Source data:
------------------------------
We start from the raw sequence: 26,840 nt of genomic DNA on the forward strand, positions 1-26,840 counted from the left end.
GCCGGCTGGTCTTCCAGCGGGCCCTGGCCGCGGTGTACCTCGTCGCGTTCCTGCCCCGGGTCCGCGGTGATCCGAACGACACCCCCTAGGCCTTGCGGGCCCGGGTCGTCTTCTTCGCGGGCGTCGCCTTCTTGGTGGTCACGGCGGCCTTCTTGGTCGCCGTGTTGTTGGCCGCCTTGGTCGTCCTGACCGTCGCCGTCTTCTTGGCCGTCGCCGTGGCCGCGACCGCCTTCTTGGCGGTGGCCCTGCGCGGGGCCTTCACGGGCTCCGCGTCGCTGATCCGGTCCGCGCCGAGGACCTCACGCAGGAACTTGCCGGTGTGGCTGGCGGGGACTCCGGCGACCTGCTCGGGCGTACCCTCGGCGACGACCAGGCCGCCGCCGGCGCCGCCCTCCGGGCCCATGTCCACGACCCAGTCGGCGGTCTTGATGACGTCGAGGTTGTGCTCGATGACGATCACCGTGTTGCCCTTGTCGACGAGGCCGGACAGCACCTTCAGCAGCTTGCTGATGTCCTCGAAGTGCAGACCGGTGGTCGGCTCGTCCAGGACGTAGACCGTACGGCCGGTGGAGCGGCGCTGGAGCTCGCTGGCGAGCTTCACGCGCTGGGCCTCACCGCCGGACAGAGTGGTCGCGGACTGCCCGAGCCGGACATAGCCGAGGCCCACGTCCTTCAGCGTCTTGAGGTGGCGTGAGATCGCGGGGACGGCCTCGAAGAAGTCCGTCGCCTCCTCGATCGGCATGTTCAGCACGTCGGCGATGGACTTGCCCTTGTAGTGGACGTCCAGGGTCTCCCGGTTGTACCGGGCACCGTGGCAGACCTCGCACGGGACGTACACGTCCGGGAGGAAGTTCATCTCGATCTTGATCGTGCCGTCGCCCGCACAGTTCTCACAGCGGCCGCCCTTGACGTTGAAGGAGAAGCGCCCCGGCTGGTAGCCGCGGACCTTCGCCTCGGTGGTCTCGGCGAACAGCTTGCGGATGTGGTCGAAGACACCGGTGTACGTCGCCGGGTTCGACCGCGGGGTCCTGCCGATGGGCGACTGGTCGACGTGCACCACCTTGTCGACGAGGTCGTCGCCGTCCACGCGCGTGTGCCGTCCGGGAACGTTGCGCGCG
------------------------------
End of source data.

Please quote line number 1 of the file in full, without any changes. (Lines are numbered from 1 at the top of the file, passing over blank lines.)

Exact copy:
We start from the raw sequence: 26,840 nt of genomic DNA on the forward strand, positions 1-26,840 counted from the left end.